By THOMAS P. CALDWELL, LACONIA DAILY SUN
MEREDITH — Friday’s ceremony honoring Dr. Harold “Hal” C. Lyon Jr. with the Mensa Educational and Research Foundation’s 2017 Intellectual Benefits to Society Award also served as a family reunion, a gathering of friends, and a military reunion.
Lyon’s son, Lt. Col. Gregg Lyon, acted as master of ceremonies for the event at Church Landing, with fellow Marine Dave Kutcher stepping up to introduce Dist. 1 Executive Councilor Joe Kenney, himself a Marine.
The main presentation by Deb Stone, treasurer of American Mensa, was a crystal trophy honoring Lyon for his decades-long career in the field of education, specifically his work in governance and policy-setting in the field of gifted children.
“Dr. Lyon worked to broaden the federal definition of gifted and talented to include divergent-thinking creative children, and he worked with Sen. Jacob Javits to pass the Jacob Javits Gifted and Talented Students Education Act,” according to the Mensa Foundation. “The federal definition of gifted and talented was broadened from the strictly high IQ and academically gifted children to include those with more diverse gifts, including divergent-thinking creative children, the artistically talented, gifted young leaders or the psycho-socially gifted. In addition, it resulted in more effective ways to identify and help the gifted and talented from low-income and diversely ethnic populations.”
Stone said she was “personally thrilled” to present the award to Lyon, saying he “continues to work for the benefit of the world around him.”
Lyon thanked his “loyal friends and supporters for coming out in the rain.”
Pointing out friends in the audience who also had made contributions to their families and their country, a modest Hal Lyon said anyone in the room was as deserving or more deserving than he of the award.
He noted that Kutcher and his wife, Lorraine, had recently saved lives when they pulled a man and a boy from a smoking truck before it burst into flame. Lyon’s son, Gregg, while on a restricted military mission to take an airfield, found armed combatants and, rather than shooting them, he took along a translator and advised them to drop their weapons and run, which they did.
He continued with examples of other friends in the audience who had done their parts, including crediting his wife, Karin, with helping to ensure her mother would not have to enter a nursing home.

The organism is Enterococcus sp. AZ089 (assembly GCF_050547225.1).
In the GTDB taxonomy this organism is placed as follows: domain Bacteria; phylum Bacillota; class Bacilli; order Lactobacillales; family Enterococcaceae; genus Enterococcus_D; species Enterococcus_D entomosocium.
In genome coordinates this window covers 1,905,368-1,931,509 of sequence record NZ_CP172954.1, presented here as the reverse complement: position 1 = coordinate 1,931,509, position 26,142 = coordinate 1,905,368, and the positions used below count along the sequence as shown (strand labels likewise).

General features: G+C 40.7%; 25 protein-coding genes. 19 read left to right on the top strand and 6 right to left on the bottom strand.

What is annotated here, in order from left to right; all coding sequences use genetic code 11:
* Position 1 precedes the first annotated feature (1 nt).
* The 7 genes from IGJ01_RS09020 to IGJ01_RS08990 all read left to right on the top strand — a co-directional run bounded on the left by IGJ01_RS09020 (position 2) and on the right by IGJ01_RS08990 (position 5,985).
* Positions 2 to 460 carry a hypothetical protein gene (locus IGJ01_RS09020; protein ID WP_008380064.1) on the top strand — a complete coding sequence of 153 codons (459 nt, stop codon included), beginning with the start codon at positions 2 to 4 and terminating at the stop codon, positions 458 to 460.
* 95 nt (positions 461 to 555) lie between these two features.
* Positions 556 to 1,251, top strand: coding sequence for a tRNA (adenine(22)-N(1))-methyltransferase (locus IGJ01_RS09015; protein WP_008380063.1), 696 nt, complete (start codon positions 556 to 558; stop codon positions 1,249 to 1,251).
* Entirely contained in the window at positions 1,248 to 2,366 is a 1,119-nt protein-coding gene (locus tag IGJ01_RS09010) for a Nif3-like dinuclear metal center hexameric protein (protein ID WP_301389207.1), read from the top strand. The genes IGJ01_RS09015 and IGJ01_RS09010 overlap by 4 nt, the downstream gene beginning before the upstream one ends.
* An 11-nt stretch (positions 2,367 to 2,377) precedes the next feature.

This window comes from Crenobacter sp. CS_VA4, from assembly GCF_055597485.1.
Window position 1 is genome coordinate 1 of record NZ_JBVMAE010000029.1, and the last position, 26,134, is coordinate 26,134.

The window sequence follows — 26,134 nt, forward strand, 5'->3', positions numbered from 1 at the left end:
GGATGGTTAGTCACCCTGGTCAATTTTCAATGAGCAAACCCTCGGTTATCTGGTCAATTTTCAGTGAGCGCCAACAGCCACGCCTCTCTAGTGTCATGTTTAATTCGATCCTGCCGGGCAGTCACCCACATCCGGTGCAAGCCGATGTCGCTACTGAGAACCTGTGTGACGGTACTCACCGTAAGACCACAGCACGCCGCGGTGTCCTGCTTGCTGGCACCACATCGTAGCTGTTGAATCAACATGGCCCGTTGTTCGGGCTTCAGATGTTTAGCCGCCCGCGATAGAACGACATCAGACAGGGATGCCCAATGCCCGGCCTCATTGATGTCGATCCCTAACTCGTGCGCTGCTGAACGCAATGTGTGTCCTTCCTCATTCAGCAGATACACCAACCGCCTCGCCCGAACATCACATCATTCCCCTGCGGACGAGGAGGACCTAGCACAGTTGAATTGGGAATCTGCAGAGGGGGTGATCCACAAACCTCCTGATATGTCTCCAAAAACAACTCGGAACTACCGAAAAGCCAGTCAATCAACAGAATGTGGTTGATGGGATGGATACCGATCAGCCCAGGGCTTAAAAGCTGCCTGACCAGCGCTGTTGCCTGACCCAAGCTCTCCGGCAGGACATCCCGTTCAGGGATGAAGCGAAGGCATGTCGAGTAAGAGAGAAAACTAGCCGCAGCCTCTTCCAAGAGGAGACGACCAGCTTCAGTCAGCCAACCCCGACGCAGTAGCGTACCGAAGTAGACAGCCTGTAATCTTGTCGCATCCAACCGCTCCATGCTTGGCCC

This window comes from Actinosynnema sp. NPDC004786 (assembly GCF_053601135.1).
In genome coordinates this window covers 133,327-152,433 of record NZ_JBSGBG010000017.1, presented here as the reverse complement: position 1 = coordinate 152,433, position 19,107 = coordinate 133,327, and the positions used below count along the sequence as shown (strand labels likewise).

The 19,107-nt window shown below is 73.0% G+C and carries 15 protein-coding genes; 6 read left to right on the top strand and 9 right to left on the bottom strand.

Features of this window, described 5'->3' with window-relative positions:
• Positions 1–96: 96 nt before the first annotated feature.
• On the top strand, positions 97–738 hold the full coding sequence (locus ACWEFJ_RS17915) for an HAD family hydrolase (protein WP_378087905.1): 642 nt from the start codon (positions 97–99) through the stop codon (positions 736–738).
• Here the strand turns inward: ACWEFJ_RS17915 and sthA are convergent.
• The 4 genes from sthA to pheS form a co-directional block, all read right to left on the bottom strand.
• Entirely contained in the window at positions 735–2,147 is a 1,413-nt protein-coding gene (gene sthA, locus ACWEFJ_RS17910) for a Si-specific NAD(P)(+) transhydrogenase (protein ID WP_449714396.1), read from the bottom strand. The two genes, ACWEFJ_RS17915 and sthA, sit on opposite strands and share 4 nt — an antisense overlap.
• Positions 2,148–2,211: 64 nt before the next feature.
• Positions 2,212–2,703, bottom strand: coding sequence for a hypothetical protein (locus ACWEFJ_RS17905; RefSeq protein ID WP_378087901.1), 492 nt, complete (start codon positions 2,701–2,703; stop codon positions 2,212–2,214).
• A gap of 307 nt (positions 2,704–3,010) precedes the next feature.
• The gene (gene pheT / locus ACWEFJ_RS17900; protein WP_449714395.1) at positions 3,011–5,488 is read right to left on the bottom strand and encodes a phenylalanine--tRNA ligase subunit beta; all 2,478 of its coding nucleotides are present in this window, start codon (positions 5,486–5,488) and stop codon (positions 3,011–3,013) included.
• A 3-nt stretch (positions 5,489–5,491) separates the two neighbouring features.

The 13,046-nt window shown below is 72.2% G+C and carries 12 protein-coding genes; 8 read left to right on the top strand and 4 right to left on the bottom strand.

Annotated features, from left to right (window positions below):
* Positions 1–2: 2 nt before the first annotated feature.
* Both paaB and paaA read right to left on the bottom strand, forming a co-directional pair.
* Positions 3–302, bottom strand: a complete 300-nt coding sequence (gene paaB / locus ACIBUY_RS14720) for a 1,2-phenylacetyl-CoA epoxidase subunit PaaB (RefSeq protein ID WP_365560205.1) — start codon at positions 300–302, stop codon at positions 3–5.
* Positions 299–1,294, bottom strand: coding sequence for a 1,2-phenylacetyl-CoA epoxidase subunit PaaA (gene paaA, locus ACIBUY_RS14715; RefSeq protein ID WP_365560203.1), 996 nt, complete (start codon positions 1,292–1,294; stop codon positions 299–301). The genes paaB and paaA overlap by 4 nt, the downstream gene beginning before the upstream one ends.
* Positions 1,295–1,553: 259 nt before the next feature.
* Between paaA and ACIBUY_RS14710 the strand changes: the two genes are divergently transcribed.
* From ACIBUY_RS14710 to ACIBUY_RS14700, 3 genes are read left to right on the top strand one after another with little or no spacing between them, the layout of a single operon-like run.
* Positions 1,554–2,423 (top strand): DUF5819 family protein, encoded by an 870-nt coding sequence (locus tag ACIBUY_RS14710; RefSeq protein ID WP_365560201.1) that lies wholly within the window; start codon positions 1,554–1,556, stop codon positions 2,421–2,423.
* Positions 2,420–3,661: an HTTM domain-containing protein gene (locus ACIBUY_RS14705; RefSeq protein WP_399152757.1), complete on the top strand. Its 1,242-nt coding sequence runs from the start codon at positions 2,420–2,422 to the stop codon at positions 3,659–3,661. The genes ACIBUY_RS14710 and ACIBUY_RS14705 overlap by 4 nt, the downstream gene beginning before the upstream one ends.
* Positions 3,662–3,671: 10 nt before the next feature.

However, Lyon’s own accomplishments were not minor, as Kenney noted in presenting a proclamation from the Governor and Executive Council.
“He himself is one of the gifted and talented,” Kenney said, saying his contributions changed the way the world viewed others. “He made us all a student of persons.”
In the speakers’ words and in a slide show prepared for his 80th birthday celebration, two years ago, Lyon’s accomplishments were shown to extend far beyond advocacy for gifted students. Known locally for his popular fishing book, “Angling in the Smile of the Great Spirit,” Lyon has written 10 books and more than 150 articles on education and leadership, but that also is just part of the story.
He graduated from West Point in 1958 and served as a Ranger Army officer, company commander of the 101st Airborne Division, and pioneered new strategies for counter-guerrilla warfare.
When the military was called in to ensure peace during James Meredith’s entry as the first black student to attend the University of Mississippi, Lyon was there to assist the effort. (In the movie “Forrest Gump” where Tom Hanks’ character is blended into archival footage, Hal Lyon is seen speaking on the telephone.)
Lyon earned a master’s degree from George Washington University and a doctorate from the University of Massachusetts, later serving as assistant to the president at Ohio University and as assistant deputy US Commissioner of Education. While there, he became one of the architects for the development of the influential “Sesame Street” program.
Among his other accomplishments in developing effective teaching strategies is his work in Munich, Germany, where he teaches physicians innovative methods of teaching.
He told those gathered at Church Landing that there are two keys to success in anything.
“One is grit: that determination that will not be denied,” he said.
“The second is that tenderness is strength. It took some crises in my life to discover that. But it’s all about love — for work, for family, and for self, because if you don’t love yourself, you can’t love anything else.
“We’re all imperfect, and it’s those imperfections that make us people,” he said. “When you recognize that, then you’re poised to make better contributions to others.”
Executive Councilor Joe Kenney, right, reads a proclamation recognizing Dr. Harold Lyon Jr. for his lifelong contributions. (Tom Caldwell/Laconia Daily Sun)
Dr. Harold Lyon Jr. accepts the 2017 Intellectual Benefits to Society Award, presented by Deb Stone, treasurer of the Mensa Foundation. (Tom Caldwell/Laconia Daily Sun)
- Written by Tom Caldwell
- Category: Local News
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